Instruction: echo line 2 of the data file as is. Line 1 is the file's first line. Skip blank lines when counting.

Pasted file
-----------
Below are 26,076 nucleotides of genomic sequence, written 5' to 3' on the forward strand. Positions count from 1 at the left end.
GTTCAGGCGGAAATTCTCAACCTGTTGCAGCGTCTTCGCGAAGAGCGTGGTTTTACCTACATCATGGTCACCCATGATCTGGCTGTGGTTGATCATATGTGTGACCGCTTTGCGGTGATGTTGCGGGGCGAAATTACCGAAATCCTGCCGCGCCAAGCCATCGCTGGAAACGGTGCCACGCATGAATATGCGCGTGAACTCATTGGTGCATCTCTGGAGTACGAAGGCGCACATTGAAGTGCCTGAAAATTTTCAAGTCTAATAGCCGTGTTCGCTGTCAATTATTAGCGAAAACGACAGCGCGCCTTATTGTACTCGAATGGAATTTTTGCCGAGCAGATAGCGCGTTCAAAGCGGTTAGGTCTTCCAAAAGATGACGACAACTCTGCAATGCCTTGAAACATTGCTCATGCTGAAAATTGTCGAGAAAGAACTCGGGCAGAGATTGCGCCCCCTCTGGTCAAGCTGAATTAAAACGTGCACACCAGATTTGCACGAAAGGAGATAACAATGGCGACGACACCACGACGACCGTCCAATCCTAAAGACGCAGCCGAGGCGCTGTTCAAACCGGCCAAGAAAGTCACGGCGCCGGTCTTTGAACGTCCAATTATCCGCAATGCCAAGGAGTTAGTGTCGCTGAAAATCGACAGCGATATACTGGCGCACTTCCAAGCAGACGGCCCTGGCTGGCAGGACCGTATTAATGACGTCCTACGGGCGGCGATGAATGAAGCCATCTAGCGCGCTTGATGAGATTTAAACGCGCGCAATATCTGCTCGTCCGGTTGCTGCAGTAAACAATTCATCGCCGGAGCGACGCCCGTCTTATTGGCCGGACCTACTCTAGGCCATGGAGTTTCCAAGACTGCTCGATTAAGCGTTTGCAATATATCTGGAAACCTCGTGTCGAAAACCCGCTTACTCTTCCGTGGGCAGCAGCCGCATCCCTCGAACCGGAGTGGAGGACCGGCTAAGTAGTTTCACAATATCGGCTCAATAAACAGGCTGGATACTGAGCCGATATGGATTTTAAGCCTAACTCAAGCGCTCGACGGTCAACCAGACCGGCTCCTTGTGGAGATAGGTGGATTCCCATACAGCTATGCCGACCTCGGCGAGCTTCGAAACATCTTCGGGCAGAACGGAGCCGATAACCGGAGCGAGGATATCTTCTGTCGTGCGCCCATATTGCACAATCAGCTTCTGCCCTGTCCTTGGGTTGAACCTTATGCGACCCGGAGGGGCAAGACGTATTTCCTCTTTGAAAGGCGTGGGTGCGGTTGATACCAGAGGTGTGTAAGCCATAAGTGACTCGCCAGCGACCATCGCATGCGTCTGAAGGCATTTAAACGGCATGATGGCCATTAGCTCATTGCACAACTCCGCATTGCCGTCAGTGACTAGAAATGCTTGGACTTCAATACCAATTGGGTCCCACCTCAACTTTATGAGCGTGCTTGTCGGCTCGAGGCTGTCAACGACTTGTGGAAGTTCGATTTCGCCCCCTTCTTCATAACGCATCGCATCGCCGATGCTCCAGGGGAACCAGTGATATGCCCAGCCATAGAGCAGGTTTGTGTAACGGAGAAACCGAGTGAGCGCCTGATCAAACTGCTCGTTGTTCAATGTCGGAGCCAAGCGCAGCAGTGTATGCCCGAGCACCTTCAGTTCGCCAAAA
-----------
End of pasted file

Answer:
GTTCAGGCGGAAATTCTCAACCTGTTGCAGCGTCTTCGCGAAGAGCGTGGTTTTACCTACATCATGGTCACCCATGATCTGGCTGTGGTTGATCATATGTGTGACCGCTTTGCGGTGATGTTGCGGGGCGAAATTACCGAAATCCTGCCGCGCCAAGCCATCGCTGGAAACGGTGCCACGCATGAATATGCGCGTGAACTCATTGGTGCATCTCTGGAGTACGAAGGCGCACATTGAAGTGCCTGAAAATTTTCAAGTCTAATAGCCGTGTTCGCTGTCAATTATTAGCGAAAACGACAGCGCGCCTTATTGTACTCGAATGGAATTTTTGCCGAGCAGATAGCGCGTTCAAAGCGGTTAGGTCTTCCAAAAGATGACGACAACTCTGCAATGCCTTGAAACATTGCTCATGCTGAAAATTGTCGAGAAAGAACTCGGGCAGAGATTGCGCCCCCTCTGGTCAAGCTGAATTAAAACGTGCACACCAGATTTGCACGAAAGGAGATAACAATGGCGACGACACCACGACGACCGTCCAATCCTAAAGACGCAGCCGAGGCGCTGTTCAAACCGGCCAAGAAAGTCACGGCGCCGGTCTTTGAACGTCCAATTATCCGCAATGCCAAGGAGTTAGTGTCGCTGAAAATCGACAGCGATATACTGGCGCACTTCCAAGCAGACGGCCCTGGCTGGCAGGACCGTATTAATGACGTCCTACGGGCGGCGATGAATGAAGCCATCTAGCGCGCTTGATGAGATTTAAACGCGCGCAATATCTGCTCGTCCGGTTGCTGCAGTAAACAATTCATCGCCGGAGCGACGCCCGTCTTATTGGCCGGACCTACTCTAGGCCATGGAGTTTCCAAGACTGCTCGATTAAGCGTTTGCAATATATCTGGAAACCTCGTGTCGAAAACCCGCTTACTCTTCCGTGGGCAGCAGCCGCATCCCTCGAACCGGAGTGGAGGACCGGCTAAGTAGTTTCACAATATCGGCTCAATAAACAGGCTGGATACTGAGCCGATATGGATTTTAAGCCTAACTCAAGCGCTCGACGGTCAACCAGACCGGCTCCTTGTGGAGATAGGTGGATTCCCATACAGCTATGCCGACCTCGGCGAGCTTCGAAACATCTTCGGGCAGAACGGAGCCGATAACCGGAGCGAGGATATCTTCTGTCGTGCGCCCATATTGCACAATCAGCTTCTGCCCTGTCCTTGGGTTGAACCTTATGCGACCCGGAGGGGCAAGACGTATTTCCTCTTTGAAAGGCGTGGGTGCGGTTGATACCAGAGGTGTGTAAGCCATAAGTGACTCGCCAGCGACCATCGCATGCGTCTGAAGGCATTTAAACGGCATGATGGCCATTAGCTCATTGCACAACTCCGCATTGCCGTCAGTGACTAGAAATGCTTGGACTTCAATACCAATTGGGTCCCACCTCAACTTTATGAGCGTGCTTGTCGGCTCGAGGCTGTCAACGACTTGTGGAAGTTCGATTTCGCCCCCTTCTTCATAACGCATCGCATCGCCGATGCTCCAGGGGAACCAGTGATATGCCCAGCCATAGAGCAGGTTTGTGTAACGGAGAAACCGAGTGAGCGCCTGATCAAACTGCTCGTTGTTCAATGTCGGAGCCAAGCGCAGCAGTGTATGCCCGAGCACCTTCAGTTCGCCAAAA